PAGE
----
Also, the reality is the U.S. has improved it's energy consumption, by volume, it's a flat line on petroleum, it's prices that have increased. This is with an increasing population each year, which shows energy has decreased.

You simply will not reduce the trade deficit by energy. That said it's important, but it's clear China is the real problem and it's a man made one, one that is pure policy and arbitrage and could be corrected in a reasonable period too. Energy, while needs to be worked on, is highly important, has elements of innovation that have not occurred yet, cost effective production...

and here we are, offshore outsourcing manufacturing, the very sector where the R&D spawned by it...could provide some of those very break throughs required.

Whereas, China is pure policy, bad trade deals, multinational corporations and FIRE pulling the policy strings and could be easily fixed with the will of the American people.

See the scale in the above numbers? How goods trade dwarfs services? See that breakdown of the goods trade deficit? How petroleum was about half, but the rest, with out Petroleum is China?

You cannot dig up Saudi oil fields and plunk 'em down in the corn fields of Indiana.

Trade Deficit for December 2010 - $40.6 Billion

Time for a trade and exchange rate war

New World Trade Organization data showed the trade gap between the United States and China rose to a record level last year. It hit a record $273 billion in 2010.

The small steps the Chinese government has taken will never allow the yuan to appreciate to its real level. China's central bank controls the exchange rate by actively buying or selling renminbi increasing supply or demand as needed. Administration strategy to press China for better market access is no more relevant. China is waging an economic war with the US. It uses its economic power as weapon, especially its foreign exchange reserves. State-owned Chinese company have a monopoly over electronic payment processing. China systematically imposed duties on certain types of U.S. steel. The procedures and decision-making employed by China in its trade remedy investigations, always led to serious restrictions on exports of American goods. Negotiations time on trade tensions between the two countries was teen years ago. Washington should do more than combat currency manipulation. Obama administration should impose duties on China’s goods ASAP. There is damage done that should be repair by China.

China’s strategy do not only target the United States. That country is also rising by oppressing its neighbours. Countries like Japan, India, Vietnam, Australia, the Philippines, Indonesia, and Korea now suffer China aggressive behaviour. China's neighbouring countries should not have to support this. They should not be bullied to bend to China’s interest. An increasingly assertive Chinese military had push many of them to sought closer military alliances with the U.S. The United States should give them the freedom to defend themselves. Each time India tried to cooperate with China it got conned in one way or the other. Obama should do more than support India for a permanent membership in the United Nations Security Council. The U.S. should be highly interested in forming a very strong anti-China alliance. It should send a strong message about its relationship with India and permit transfer of strategic technology. India has become as a market for the American defence industry. It is now time for an exchange rate war and a trade war.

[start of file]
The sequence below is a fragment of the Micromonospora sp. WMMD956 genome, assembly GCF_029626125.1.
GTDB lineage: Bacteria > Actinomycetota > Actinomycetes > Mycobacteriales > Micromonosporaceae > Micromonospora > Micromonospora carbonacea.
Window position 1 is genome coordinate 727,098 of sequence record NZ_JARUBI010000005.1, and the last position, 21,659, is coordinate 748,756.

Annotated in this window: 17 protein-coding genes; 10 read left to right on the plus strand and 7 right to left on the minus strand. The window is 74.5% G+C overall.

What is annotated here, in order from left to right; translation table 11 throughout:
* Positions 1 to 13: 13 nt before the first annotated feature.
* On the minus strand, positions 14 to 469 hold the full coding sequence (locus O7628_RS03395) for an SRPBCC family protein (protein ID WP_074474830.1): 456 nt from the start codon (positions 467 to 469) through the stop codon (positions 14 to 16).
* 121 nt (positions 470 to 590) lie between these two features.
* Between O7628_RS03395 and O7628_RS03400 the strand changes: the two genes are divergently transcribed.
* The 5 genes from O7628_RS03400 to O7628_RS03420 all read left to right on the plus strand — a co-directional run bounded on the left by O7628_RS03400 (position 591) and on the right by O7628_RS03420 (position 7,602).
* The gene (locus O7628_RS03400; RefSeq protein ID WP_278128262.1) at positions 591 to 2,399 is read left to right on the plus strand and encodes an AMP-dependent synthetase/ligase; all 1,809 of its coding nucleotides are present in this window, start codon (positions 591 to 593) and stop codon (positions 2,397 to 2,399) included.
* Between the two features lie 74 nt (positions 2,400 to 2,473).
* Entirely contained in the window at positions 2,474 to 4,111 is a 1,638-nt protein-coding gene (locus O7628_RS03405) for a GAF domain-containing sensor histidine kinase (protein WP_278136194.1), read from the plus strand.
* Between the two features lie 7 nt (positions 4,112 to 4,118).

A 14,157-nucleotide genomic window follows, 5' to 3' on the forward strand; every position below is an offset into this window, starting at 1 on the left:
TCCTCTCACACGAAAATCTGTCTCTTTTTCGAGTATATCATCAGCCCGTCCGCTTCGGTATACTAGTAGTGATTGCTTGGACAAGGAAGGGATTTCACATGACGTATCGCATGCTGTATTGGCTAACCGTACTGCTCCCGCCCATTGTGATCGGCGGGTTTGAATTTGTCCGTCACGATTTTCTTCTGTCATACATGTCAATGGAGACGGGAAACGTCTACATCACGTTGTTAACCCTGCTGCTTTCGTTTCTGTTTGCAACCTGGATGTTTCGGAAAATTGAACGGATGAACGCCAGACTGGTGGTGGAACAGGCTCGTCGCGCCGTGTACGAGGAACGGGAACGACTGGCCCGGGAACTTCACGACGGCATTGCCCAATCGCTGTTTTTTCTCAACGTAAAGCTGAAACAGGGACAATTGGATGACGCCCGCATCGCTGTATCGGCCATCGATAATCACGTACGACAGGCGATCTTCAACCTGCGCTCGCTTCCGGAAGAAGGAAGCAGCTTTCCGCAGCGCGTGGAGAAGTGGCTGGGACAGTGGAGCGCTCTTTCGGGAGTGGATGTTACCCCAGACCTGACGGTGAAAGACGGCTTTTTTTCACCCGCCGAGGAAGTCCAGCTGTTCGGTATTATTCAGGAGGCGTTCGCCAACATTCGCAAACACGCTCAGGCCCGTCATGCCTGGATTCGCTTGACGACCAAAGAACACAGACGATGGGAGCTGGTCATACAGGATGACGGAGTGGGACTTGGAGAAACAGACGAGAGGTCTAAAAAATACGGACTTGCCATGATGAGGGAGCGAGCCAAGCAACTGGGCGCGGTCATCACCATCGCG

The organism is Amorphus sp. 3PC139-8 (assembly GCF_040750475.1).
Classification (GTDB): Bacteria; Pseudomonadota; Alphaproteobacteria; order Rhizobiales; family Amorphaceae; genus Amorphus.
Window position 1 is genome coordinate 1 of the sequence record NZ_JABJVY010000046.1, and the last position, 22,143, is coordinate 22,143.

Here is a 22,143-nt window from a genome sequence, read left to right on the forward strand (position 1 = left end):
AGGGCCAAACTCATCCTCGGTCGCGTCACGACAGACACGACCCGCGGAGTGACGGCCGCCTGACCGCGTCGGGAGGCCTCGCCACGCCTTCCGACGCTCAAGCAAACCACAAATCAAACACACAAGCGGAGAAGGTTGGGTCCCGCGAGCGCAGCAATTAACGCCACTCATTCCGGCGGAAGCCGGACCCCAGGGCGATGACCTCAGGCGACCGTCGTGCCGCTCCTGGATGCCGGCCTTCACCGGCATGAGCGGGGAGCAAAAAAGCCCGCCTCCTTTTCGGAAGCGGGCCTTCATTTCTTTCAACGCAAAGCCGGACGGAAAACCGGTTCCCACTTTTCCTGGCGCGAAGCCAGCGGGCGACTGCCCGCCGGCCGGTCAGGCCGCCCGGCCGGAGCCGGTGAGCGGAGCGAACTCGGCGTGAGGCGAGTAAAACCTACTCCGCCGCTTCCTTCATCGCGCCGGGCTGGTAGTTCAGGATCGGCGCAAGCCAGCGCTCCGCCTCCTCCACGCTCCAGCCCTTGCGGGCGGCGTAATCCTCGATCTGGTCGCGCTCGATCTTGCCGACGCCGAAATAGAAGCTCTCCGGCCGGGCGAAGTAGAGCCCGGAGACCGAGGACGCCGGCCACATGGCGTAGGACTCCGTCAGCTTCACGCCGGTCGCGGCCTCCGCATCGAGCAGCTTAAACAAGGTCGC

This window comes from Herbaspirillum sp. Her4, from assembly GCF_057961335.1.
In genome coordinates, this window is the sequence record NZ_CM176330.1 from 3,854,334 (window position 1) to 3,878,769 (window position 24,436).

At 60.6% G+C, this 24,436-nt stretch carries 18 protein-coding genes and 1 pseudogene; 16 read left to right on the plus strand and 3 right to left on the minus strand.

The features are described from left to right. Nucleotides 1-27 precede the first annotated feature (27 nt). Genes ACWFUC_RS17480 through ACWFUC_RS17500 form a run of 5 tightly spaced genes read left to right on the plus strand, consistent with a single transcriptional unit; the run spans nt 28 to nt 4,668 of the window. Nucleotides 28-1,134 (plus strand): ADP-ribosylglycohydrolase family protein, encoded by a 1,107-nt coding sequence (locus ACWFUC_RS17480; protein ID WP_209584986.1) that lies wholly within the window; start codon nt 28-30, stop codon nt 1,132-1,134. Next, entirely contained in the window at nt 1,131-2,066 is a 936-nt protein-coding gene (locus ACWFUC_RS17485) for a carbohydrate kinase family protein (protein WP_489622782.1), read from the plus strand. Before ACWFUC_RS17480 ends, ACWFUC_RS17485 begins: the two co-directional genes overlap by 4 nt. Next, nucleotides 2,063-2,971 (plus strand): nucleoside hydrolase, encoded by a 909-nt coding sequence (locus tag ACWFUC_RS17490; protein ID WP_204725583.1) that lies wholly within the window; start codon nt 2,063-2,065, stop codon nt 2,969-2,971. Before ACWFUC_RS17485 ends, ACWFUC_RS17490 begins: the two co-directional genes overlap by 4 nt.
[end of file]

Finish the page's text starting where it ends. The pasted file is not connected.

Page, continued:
new Chinese currency manipulation bill introduced today

I agree with you and Congress needs to pass legislation to label China a currency manipulator as well as introduced corresponding tariffs.

I think it was Webb & Kyl who introduced the bill in the Senate, but they are both not running in 2012, and as usual Senate leadership never meta demand by corporate lobbyists they didn't like....

It's pretty clear to me from other data why there is no U.S. job growth and the above rocket chart of China imports is one place to look at where the jobs really are.

So, the only way this bill is going to pass is if regular people realize how bad the China trade deficit is plus the other issues and demand the bill is passed.

Help with math

Oil was -$265 billion of the total yearly 2010 and China was -$273 billion for the year. 273 plus 265 is 538. If the US had a -$497.8 billion trade deficit, am I correct in seeing -$497.8 billion as a net and the US is running a 538-498 = $40 billion dollar trade surplus with the rest of the world?

Gold was pushing against $1000 in 2008, then it moved up and pushed against $1200 in 2009. 2010 saw gold pushing $1400.